Four 'Emerald Green' arborvitae, which will eventually reach 12-15 feet tall, are a good choice for a four-season privacy planting in USDA Zones 2 to 7. In the foreground, a 'Green Mountain' boxwood can be easily maintained at 3 to 6 feet.
Mix Things Up
Rather than planting multiples of the same shrub or tree for a consistent border, consider creating a mixed border using a variety of shrubs and trees, evergreen and deciduous. You'll be able to have seasonal color, the flowers, berries and forms of your choosing. More importantly, you'll be reducing the chance that a pest or disease can wipe out the whole planting.
Sprucing Up the Patio
Spruces comes in many tones of blue or green and in almost any height, including the 60+-foot Colorado blue spruce. But consider a dwarf version, such as the slow-growing five-foot 'Globosa' as an accent for the patio border.
Screen and Groundcover
Bottlebrush buckeye. This deciduous shrub grows up to 12 feet tall and expands via suckers to 15 feet wide. Its showy flowers appear in mid summer, and fall foliage is often a landscape-brightening yellow. Bottlebrush buckeye suppresses growth of other things in its shade, so it's a good choice if you want to block weeds and gain three-season privacy.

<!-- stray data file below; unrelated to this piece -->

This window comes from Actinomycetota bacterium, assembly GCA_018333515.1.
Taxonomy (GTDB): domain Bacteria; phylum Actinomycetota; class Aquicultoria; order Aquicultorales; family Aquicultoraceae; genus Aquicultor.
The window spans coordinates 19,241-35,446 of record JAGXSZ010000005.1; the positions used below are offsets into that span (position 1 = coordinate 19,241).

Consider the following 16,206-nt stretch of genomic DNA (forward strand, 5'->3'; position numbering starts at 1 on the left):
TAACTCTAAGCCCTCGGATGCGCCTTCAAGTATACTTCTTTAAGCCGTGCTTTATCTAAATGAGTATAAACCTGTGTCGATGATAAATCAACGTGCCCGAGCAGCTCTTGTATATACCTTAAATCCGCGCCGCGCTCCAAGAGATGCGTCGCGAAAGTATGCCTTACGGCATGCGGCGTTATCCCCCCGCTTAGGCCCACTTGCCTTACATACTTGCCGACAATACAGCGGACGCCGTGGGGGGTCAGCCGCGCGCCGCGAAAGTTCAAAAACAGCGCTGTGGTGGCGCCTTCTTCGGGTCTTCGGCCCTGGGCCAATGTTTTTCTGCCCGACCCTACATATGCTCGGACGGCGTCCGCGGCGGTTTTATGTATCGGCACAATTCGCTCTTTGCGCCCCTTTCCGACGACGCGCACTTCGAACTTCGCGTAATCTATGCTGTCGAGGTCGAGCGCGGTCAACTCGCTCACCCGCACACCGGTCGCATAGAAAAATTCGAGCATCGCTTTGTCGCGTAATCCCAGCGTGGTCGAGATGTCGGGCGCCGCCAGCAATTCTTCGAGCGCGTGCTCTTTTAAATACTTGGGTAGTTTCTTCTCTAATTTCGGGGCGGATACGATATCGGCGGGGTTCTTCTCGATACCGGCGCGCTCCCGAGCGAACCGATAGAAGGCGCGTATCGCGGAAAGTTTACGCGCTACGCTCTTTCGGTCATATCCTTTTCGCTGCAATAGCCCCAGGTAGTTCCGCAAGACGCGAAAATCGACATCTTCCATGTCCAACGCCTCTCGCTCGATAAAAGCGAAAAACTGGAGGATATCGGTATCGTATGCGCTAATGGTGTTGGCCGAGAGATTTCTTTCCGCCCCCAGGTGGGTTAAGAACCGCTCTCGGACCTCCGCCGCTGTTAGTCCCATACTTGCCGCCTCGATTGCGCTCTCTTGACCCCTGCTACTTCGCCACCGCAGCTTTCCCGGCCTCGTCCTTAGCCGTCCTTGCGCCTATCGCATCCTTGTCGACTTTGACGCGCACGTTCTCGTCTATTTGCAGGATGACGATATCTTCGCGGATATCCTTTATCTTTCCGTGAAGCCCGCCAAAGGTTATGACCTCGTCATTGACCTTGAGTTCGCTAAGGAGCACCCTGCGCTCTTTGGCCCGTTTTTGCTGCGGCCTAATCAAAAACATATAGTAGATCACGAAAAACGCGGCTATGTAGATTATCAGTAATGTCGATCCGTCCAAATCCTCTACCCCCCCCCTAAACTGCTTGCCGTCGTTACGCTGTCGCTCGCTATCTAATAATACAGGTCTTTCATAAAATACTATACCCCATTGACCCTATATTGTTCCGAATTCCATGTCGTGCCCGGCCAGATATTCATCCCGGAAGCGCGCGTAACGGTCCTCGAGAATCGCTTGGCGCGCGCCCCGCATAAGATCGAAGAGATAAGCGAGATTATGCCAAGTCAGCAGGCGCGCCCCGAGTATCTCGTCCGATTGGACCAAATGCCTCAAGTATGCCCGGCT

Bit of a Border
An ivy-covered fence creates a low wall for this outdoor room. Japanese holly 'Compacta' or 'Manhattan' euonmyus would be other good choices for an easily-maintained four-foot hedge.
Summersweet, or clethra, grows to five feet tall and about three feet wide. In late spring to early summer, delightfully fragrant flower clusters can perfume your outdoor room. During the rest of the growing season, the leathery green leaves do a good job of setting low boundaries (or taller ones, if you plant it on a slope above the sitting area).Image courtesy of Proven Winners
Feathery, Three-Season Screen
This fine-textured perennial works well as a patio plant or in the ground, where it can achieve an average height of 5 to 7 feet. At only three to five feet wide, it's a great choice for tight spots. The fernlike foliage turns yellow in fall, then dies back. Give this plant sun or partial shade and well-drained soil. Unlike its cousin, buckthorn, 'Fine Line' isn't invasive. Note: The berries aren't edible. USDA Zones 2 to 7
— image courtesy of Proven WinnersPhoto courtesy of Proven Winners Image courtesy of Proven Winners
For gardeners in frost-free zones, Egyptian papyrus 'King Tut' creates a dramatic focal point for the pond's edge or patio; the grass-like plant reaches 4 to 7 feet tall. Give this plant moist to wet soil, but if the temperature dips below 35 degrees F, kiss this plant good-bye and plant a fresh one in the spring.
— image courtesy of Proven Winners